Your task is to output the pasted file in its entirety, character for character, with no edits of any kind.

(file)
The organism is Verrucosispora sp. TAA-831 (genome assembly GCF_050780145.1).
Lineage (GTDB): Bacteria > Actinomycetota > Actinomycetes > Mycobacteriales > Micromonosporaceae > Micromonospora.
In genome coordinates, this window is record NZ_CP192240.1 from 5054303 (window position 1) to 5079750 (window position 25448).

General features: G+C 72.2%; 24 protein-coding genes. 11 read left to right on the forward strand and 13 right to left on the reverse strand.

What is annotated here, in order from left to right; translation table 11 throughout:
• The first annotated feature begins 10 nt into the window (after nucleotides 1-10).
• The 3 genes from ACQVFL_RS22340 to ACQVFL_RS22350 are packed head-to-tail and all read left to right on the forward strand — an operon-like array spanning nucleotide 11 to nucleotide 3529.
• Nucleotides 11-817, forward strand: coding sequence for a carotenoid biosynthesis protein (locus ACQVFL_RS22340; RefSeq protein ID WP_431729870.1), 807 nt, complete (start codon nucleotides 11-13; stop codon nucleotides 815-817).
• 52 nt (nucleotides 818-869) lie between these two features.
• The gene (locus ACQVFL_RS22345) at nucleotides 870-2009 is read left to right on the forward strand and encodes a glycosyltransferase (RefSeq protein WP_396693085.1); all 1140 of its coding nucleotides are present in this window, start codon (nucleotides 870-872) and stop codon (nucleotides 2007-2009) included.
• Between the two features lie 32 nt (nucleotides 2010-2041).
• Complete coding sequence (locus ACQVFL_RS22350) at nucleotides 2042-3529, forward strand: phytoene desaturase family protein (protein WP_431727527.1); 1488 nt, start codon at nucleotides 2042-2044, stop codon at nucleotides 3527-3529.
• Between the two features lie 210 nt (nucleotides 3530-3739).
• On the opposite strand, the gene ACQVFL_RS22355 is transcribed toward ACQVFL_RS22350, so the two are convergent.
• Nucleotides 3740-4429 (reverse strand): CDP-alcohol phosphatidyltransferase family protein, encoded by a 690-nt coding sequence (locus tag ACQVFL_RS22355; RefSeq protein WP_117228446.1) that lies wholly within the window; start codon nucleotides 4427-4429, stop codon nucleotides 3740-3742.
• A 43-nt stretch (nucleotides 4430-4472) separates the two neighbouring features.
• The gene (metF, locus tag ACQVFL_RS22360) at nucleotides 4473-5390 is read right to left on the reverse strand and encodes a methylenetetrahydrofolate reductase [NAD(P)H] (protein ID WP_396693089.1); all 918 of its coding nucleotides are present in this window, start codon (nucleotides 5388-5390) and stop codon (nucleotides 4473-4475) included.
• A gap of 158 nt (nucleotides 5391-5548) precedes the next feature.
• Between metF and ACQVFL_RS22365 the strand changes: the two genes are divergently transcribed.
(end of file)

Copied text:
The organism is Verrucosispora sp. TAA-831 (genome assembly GCF_050780145.1).
Lineage (GTDB): Bacteria > Actinomycetota > Actinomycetes > Mycobacteriales > Micromonosporaceae > Micromonospora.
In genome coordinates, this window is record NZ_CP192240.1 from 5054303 (window position 1) to 5079750 (window position 25448).

General features: G+C 72.2%; 24 protein-coding genes. 11 read left to right on the forward strand and 13 right to left on the reverse strand.

What is annotated here, in order from left to right; translation table 11 throughout:
• The first annotated feature begins 10 nt into the window (after nucleotides 1-10).
• The 3 genes from ACQVFL_RS22340 to ACQVFL_RS22350 are packed head-to-tail and all read left to right on the forward strand — an operon-like array spanning nucleotide 11 to nucleotide 3529.
• Nucleotides 11-817, forward strand: coding sequence for a carotenoid biosynthesis protein (locus ACQVFL_RS22340; RefSeq protein ID WP_431729870.1), 807 nt, complete (start codon nucleotides 11-13; stop codon nucleotides 815-817).
• 52 nt (nucleotides 818-869) lie between these two features.
• The gene (locus ACQVFL_RS22345) at nucleotides 870-2009 is read left to right on the forward strand and encodes a glycosyltransferase (RefSeq protein WP_396693085.1); all 1140 of its coding nucleotides are present in this window, start codon (nucleotides 870-872) and stop codon (nucleotides 2007-2009) included.
• Between the two features lie 32 nt (nucleotides 2010-2041).
• Complete coding sequence (locus ACQVFL_RS22350) at nucleotides 2042-3529, forward strand: phytoene desaturase family protein (protein WP_431727527.1); 1488 nt, start codon at nucleotides 2042-2044, stop codon at nucleotides 3527-3529.
• Between the two features lie 210 nt (nucleotides 3530-3739).
• On the opposite strand, the gene ACQVFL_RS22355 is transcribed toward ACQVFL_RS22350, so the two are convergent.
• Nucleotides 3740-4429 (reverse strand): CDP-alcohol phosphatidyltransferase family protein, encoded by a 690-nt coding sequence (locus tag ACQVFL_RS22355; RefSeq protein WP_117228446.1) that lies wholly within the window; start codon nucleotides 4427-4429, stop codon nucleotides 3740-3742.
• A 43-nt stretch (nucleotides 4430-4472) separates the two neighbouring features.
• The gene (metF, locus tag ACQVFL_RS22360) at nucleotides 4473-5390 is read right to left on the reverse strand and encodes a methylenetetrahydrofolate reductase [NAD(P)H] (protein ID WP_396693089.1); all 918 of its coding nucleotides are present in this window, start codon (nucleotides 5388-5390) and stop codon (nucleotides 4473-4475) included.
• A gap of 158 nt (nucleotides 5391-5548) precedes the next feature.
• Between metF and ACQVFL_RS22365 the strand changes: the two genes are divergently transcribed.